Today, U.S. Senator Patty Murray (D-Wash.) questioned claims made by European aircraft manufacturer Airbus/EADS that the United States Air Force decision to award Airbus/EADS a $40 billion contract for air-refueling tankers will meaningfully contribute to the American economy.
“We’ve seen Airbus present a slick marketing campaign before,” said Senator Murray. “And we have good reason to be worried. Airbus has a history of bending the truth to try to convince Congress that it plans to invest in the U.S. When you examine their claims, they just don’t hold up.”
Unfortunately for American workers, Airbus job claims have been inflated and debunked before.
Five years ago, Airbus and its parent company EADS asserted that their business was good for the American economy.
On February 6, 2003, Senator Murray sent a letter asking the Department of Commerce to verify Airbus’ claims that it was a significant contributor to the U.S. aerospace industry. Senator Murray's letter asserted that Airbus, instead of aiding the U.S. economy, harms U.S. aerospace workers and poses an ongoing threat to the U.S. aerospace industry.
“The time has come to take a closer look at Airbus’ total impact on U.S. workers, rather than simply buying into the Airbus propaganda,” Senator Murray said at that time. “At a time when U.S. jobs are under attack from French competition, I will continue to stand up for America's workers.”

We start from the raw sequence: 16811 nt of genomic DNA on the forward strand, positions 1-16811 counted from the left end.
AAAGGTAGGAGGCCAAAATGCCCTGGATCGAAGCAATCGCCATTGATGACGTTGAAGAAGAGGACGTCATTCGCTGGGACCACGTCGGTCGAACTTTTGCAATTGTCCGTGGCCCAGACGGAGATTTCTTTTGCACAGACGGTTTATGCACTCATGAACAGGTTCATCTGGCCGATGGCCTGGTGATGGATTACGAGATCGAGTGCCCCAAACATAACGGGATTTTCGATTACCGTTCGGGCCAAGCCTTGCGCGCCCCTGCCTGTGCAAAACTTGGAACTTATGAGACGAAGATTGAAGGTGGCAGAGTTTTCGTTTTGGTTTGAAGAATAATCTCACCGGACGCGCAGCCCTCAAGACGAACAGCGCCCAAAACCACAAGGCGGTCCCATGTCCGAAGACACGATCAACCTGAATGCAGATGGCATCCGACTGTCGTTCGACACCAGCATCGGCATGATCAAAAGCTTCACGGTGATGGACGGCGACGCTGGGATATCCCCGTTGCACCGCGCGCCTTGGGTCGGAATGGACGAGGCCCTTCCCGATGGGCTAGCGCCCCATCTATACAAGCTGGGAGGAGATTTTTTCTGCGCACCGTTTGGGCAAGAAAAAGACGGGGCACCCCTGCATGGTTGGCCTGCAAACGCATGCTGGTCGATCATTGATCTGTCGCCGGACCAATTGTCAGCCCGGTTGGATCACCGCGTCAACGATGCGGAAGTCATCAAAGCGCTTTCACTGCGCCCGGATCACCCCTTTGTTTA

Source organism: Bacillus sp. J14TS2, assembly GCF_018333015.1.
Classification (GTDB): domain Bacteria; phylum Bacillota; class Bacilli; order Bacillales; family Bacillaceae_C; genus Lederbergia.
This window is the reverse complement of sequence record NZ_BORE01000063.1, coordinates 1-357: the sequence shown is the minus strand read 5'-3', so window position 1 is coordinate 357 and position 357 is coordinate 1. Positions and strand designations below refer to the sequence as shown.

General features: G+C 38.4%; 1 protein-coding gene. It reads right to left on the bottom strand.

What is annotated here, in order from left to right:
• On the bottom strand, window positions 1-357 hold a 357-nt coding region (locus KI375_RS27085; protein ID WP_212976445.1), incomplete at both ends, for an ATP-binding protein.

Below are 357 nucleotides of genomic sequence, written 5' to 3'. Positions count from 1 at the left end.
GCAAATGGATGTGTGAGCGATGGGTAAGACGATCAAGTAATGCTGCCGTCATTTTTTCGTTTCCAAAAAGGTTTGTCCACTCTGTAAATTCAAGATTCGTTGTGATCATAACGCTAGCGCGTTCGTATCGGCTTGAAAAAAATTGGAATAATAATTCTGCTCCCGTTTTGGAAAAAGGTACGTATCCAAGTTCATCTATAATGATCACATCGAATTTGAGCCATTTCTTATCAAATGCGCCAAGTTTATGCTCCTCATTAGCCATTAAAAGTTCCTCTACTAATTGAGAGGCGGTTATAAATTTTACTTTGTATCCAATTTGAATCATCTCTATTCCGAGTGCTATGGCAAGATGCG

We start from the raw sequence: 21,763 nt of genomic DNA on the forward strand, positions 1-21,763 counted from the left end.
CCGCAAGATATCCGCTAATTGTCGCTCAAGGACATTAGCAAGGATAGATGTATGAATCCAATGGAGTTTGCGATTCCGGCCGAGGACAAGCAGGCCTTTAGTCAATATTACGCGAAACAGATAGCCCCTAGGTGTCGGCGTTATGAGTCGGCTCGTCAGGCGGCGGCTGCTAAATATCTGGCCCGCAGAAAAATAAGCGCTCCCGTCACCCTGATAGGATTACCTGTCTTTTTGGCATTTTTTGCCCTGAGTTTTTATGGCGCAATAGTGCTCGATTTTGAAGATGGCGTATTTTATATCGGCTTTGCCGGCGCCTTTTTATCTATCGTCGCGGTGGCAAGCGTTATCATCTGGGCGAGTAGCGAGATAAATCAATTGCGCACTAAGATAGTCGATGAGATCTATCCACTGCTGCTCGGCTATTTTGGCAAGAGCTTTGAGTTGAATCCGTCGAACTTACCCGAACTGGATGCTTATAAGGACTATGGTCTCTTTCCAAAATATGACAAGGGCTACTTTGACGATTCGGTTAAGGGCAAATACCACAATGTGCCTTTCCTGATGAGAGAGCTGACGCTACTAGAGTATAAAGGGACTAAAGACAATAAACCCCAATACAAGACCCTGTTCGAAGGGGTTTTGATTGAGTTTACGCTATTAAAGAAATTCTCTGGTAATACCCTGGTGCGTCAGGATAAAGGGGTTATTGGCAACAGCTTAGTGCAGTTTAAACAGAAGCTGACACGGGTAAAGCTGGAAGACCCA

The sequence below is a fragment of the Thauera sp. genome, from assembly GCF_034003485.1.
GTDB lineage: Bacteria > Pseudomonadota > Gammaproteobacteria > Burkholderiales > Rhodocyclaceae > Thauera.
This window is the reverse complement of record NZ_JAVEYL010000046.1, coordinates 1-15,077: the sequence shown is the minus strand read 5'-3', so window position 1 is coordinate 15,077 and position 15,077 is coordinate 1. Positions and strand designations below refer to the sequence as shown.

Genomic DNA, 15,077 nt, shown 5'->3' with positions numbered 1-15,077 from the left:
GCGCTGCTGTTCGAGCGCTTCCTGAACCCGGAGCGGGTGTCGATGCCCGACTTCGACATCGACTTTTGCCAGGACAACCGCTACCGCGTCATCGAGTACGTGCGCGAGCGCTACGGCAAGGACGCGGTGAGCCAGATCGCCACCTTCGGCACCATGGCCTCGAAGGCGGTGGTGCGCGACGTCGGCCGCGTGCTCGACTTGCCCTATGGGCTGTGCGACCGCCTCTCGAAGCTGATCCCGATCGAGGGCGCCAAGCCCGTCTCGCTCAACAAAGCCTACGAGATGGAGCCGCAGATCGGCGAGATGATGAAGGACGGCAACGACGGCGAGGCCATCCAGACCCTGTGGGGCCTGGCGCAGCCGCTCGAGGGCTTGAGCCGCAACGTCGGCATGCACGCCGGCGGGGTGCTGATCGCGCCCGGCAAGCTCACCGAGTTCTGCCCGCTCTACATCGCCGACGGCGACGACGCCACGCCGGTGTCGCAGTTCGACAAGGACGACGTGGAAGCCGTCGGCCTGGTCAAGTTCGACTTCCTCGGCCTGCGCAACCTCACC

On March 18, 2003, the Department of Commerce responded to Senator Murray's call for an investigation into the Airbus claims – that Airbus had created 100,000 jobs in the United States, that it contracted with more than 800 U.S. firms and that it contributed $5 billion annually to the U.S. economy.
The response from Under Secretary for International Trade Grant Aldonas confirmed Senator Murray's suspicions that Airbus wildly overstated its contributions to the United States economy.
The Commerce Department could only verify 500 of the jobs Airbus claimed. And while Airbus claimed they were working with 800 American companies, but Commerce could only find 250.
“What’s interesting is that if you peel back the veneer on Airbus’s promises this time, you start to ask similar questions,” said Senator Murray. “With this contract, we can say ‘bon voyage’ to 44,000 U.S. jobs - and to 40 billion taxpayer dollars.”